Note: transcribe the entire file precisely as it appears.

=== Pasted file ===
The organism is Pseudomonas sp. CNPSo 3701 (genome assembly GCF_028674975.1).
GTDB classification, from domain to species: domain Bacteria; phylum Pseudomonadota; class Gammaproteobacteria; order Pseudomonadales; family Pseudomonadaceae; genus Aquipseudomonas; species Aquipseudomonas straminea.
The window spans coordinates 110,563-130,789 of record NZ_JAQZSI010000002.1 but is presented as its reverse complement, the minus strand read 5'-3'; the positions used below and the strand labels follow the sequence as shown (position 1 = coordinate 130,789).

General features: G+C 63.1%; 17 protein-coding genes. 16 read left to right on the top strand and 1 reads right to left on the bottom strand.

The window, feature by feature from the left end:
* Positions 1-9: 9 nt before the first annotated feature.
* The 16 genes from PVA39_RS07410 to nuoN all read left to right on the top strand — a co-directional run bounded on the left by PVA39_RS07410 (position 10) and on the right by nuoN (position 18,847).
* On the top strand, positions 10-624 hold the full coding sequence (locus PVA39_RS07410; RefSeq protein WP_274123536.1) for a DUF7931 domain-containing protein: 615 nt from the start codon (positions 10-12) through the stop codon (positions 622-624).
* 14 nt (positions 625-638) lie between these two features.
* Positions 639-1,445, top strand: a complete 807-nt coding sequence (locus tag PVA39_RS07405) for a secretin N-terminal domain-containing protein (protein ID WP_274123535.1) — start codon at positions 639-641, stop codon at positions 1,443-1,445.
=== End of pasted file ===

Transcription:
The organism is Pseudomonas sp. CNPSo 3701 (genome assembly GCF_028674975.1).
GTDB classification, from domain to species: domain Bacteria; phylum Pseudomonadota; class Gammaproteobacteria; order Pseudomonadales; family Pseudomonadaceae; genus Aquipseudomonas; species Aquipseudomonas straminea.
The window spans coordinates 110,563-130,789 of record NZ_JAQZSI010000002.1 but is presented as its reverse complement, the minus strand read 5'-3'; the positions used below and the strand labels follow the sequence as shown (position 1 = coordinate 130,789).

General features: G+C 63.1%; 17 protein-coding genes. 16 read left to right on the top strand and 1 reads right to left on the bottom strand.

The window, feature by feature from the left end:
* Positions 1-9: 9 nt before the first annotated feature.
* The 16 genes from PVA39_RS07410 to nuoN all read left to right on the top strand — a co-directional run bounded on the left by PVA39_RS07410 (position 10) and on the right by nuoN (position 18,847).
* On the top strand, positions 10-624 hold the full coding sequence (locus PVA39_RS07410; RefSeq protein WP_274123536.1) for a DUF7931 domain-containing protein: 615 nt from the start codon (positions 10-12) through the stop codon (positions 622-624).
* 14 nt (positions 625-638) lie between these two features.
* Positions 639-1,445, top strand: a complete 807-nt coding sequence (locus tag PVA39_RS07405) for a secretin N-terminal domain-containing protein (protein ID WP_274123535.1) — start codon at positions 639-641, stop codon at positions 1,443-1,445.